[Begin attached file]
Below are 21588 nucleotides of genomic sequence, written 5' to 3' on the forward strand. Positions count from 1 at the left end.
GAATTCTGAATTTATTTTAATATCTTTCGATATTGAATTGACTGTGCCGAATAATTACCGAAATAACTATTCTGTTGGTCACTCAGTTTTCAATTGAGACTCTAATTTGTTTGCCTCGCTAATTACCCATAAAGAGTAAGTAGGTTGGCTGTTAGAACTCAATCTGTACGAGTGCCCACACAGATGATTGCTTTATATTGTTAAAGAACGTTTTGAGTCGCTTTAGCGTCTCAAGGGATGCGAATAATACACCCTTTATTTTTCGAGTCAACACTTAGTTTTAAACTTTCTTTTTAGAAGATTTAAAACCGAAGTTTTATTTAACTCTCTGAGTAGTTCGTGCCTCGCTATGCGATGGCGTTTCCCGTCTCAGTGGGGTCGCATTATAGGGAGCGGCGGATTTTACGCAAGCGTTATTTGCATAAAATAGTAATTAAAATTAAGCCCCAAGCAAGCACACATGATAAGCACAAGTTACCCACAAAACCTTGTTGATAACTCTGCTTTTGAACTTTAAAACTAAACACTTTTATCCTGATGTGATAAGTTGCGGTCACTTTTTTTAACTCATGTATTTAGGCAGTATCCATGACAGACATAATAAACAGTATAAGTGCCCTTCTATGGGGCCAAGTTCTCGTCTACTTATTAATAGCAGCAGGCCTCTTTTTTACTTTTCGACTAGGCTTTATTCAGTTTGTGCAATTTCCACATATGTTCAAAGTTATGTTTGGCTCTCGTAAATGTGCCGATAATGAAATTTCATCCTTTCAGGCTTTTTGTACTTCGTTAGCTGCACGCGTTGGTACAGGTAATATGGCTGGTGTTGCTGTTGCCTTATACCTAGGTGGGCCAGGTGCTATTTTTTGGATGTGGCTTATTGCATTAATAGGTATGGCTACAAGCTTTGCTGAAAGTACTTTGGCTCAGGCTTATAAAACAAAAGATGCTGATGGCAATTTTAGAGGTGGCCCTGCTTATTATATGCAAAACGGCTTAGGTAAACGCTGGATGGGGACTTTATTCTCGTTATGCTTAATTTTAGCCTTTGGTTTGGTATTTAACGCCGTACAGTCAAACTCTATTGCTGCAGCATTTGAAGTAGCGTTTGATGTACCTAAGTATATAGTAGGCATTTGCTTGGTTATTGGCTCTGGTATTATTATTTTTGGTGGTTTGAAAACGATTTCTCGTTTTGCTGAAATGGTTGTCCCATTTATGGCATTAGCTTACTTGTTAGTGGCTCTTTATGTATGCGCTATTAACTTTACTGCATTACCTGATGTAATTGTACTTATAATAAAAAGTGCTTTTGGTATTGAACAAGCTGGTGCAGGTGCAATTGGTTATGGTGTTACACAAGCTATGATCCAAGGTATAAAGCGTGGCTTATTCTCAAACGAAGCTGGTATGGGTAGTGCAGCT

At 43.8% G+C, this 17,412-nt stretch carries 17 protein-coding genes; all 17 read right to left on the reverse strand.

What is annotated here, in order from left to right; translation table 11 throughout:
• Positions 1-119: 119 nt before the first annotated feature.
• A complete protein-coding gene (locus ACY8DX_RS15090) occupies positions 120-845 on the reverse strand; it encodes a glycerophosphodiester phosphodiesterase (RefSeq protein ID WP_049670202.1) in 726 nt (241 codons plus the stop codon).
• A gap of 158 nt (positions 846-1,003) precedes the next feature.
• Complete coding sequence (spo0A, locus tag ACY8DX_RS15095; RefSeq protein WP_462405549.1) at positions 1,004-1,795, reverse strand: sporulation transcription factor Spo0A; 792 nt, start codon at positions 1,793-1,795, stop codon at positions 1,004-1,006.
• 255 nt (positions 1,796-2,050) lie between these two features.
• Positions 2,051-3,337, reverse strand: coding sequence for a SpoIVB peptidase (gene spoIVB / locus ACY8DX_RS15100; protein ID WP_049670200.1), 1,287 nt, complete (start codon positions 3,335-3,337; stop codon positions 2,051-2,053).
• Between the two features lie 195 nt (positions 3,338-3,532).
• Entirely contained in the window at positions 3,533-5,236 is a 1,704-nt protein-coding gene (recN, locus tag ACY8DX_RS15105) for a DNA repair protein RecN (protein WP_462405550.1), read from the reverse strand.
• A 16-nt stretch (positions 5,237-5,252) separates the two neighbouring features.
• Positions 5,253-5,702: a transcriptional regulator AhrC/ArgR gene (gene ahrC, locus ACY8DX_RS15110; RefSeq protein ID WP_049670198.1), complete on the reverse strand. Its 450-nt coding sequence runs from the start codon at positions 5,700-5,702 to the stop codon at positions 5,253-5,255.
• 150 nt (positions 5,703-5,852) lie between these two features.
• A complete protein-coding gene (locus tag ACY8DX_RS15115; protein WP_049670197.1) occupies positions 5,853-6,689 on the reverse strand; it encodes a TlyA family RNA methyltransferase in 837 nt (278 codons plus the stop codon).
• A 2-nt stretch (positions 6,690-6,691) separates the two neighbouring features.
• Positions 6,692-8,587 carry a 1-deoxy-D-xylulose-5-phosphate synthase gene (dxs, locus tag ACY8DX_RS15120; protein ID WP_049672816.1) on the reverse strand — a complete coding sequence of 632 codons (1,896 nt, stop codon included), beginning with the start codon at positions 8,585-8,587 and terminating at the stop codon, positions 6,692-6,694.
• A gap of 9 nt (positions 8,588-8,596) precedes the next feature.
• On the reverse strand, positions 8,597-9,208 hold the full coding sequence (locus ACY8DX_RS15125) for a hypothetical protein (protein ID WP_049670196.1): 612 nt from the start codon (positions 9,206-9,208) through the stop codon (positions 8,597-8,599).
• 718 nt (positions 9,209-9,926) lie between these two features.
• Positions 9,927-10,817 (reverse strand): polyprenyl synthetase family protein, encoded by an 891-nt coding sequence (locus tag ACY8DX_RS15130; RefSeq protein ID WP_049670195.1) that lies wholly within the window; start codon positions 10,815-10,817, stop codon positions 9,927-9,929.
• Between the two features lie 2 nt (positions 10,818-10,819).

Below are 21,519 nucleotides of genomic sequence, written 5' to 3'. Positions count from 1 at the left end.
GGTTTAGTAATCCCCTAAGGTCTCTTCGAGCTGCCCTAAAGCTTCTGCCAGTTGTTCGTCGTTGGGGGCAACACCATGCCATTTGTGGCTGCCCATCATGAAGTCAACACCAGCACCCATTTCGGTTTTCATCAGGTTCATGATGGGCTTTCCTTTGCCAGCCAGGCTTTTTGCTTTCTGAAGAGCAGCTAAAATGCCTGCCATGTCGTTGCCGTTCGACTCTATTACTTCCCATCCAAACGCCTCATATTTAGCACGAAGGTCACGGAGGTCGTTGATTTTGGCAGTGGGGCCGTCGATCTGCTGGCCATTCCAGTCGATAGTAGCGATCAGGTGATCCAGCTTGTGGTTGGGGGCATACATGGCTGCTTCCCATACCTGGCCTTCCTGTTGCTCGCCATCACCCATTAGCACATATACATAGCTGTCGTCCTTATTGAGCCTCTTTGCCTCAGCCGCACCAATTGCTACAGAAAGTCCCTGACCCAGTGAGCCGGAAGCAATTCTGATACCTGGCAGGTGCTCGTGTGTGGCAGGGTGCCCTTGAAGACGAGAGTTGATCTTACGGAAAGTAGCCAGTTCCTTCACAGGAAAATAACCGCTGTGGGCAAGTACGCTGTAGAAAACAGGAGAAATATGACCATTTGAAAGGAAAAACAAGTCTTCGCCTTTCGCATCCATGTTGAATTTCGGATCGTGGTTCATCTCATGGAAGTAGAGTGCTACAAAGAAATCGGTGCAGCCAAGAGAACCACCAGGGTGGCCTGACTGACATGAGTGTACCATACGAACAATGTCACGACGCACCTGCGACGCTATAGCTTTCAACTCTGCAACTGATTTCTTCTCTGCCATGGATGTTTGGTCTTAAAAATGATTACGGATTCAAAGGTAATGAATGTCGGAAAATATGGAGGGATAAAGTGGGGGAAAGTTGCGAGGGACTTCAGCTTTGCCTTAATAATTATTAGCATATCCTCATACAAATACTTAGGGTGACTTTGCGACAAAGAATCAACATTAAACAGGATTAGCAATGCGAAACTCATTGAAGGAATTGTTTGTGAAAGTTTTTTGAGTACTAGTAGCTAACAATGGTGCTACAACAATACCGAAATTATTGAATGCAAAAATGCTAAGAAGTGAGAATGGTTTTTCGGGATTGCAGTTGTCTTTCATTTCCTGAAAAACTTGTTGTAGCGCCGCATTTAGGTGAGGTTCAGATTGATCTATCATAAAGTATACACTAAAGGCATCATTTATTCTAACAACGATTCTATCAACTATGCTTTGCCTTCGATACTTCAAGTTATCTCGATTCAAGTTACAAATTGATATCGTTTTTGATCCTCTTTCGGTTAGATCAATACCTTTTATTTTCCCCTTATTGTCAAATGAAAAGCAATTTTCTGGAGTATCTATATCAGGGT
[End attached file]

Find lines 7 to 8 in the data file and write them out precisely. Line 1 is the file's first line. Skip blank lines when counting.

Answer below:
• A gap of 158 nt (positions 846-1,003) precedes the next feature.
• Complete coding sequence (spo0A, locus tag ACY8DX_RS15095; RefSeq protein WP_462405549.1) at positions 1,004-1,795, reverse strand: sporulation transcription factor Spo0A; 792 nt, start codon at positions 1,793-1,795, stop codon at positions 1,004-1,006.